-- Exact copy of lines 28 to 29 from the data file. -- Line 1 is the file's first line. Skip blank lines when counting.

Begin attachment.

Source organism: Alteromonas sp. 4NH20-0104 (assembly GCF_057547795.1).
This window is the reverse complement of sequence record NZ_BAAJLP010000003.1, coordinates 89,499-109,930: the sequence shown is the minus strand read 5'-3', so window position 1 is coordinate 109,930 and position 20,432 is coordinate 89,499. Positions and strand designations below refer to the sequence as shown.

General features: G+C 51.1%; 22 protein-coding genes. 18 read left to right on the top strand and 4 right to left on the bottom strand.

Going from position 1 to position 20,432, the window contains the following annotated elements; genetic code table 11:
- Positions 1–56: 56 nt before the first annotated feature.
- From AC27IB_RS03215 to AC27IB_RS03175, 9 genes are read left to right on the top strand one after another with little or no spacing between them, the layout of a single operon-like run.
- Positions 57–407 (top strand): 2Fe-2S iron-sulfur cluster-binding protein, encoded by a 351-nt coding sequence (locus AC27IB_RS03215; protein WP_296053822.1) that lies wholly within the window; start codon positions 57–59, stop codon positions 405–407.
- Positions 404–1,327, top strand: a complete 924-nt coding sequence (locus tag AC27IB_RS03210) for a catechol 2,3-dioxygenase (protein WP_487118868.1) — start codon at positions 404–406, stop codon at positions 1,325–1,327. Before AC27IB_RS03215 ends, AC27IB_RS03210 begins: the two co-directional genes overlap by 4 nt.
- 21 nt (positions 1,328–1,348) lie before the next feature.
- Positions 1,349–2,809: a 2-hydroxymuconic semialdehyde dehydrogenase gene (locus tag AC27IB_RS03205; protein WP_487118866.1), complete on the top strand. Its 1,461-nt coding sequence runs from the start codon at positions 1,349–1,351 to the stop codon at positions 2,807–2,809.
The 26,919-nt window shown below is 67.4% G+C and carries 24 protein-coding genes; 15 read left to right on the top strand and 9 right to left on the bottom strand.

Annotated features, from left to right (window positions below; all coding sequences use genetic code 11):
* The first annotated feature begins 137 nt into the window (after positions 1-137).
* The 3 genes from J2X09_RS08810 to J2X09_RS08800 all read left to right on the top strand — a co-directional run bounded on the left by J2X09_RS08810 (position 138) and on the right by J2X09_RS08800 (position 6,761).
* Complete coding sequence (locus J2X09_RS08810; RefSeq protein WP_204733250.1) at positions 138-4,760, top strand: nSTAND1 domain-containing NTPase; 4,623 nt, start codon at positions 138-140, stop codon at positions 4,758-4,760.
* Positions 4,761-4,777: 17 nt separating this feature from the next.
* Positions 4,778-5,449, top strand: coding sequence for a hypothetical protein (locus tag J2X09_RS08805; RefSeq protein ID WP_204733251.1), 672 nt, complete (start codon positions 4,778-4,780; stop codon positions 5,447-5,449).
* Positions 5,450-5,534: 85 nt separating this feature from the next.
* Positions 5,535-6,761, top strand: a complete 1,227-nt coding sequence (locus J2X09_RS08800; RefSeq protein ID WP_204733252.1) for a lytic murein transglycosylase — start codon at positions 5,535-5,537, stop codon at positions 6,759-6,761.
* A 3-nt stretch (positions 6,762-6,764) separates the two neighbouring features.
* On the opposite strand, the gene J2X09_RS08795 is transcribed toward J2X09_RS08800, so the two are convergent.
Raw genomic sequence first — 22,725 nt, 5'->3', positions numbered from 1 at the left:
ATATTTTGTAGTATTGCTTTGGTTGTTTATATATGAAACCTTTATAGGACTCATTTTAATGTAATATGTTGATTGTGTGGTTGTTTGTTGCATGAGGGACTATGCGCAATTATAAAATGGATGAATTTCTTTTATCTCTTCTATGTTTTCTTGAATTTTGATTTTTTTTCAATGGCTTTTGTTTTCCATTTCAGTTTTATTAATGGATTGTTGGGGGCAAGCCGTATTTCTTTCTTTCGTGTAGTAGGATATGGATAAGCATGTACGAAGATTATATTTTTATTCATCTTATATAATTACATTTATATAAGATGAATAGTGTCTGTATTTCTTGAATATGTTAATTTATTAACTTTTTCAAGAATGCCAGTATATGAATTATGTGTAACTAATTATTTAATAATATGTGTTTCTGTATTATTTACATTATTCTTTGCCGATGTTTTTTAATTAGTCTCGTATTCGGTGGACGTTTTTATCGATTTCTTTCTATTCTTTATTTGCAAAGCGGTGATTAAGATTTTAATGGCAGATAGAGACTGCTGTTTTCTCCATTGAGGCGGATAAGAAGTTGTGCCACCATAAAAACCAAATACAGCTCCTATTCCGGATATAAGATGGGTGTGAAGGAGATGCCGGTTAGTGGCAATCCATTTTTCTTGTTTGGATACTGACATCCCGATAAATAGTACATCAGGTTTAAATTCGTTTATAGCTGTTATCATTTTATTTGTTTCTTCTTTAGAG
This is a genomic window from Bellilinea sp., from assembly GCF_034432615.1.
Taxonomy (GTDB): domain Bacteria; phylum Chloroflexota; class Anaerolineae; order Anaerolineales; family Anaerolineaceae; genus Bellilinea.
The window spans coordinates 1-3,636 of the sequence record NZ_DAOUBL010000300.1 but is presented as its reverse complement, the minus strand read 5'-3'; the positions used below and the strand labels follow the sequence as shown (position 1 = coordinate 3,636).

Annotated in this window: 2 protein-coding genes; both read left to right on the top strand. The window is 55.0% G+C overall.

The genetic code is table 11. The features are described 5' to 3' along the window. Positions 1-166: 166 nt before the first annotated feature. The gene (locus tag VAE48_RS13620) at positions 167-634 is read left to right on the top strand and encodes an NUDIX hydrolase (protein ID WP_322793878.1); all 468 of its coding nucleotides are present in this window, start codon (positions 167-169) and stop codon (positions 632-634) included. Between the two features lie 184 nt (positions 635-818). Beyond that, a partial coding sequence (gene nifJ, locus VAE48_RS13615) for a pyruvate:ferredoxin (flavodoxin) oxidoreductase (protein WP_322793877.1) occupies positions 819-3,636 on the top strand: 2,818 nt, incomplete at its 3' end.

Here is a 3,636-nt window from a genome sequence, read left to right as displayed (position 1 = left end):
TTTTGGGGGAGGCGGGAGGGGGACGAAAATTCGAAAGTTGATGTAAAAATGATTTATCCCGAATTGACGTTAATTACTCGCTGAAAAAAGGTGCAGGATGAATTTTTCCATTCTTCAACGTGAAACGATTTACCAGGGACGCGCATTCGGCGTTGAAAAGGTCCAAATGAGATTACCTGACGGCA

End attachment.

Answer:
The genetic code is table 11. The features are described 5' to 3' along the window. Positions 1-166: 166 nt before the first annotated feature. The gene (locus tag VAE48_RS13620) at positions 167-634 is read left to right on the top strand and encodes an NUDIX hydrolase (protein ID WP_322793878.1); all 468 of its coding nucleotides are present in this window, start codon (positions 167-169) and stop codon (positions 632-634) included. Between the two features lie 184 nt (positions 635-818). Beyond that, a partial coding sequence (gene nifJ, locus VAE48_RS13615) for a pyruvate:ferredoxin (flavodoxin) oxidoreductase (protein WP_322793877.1) occupies positions 819-3,636 on the top strand: 2,818 nt, incomplete at its 3' end.

Here is a 3,636-nt window from a genome sequence, read left to right as displayed (position 1 = left end):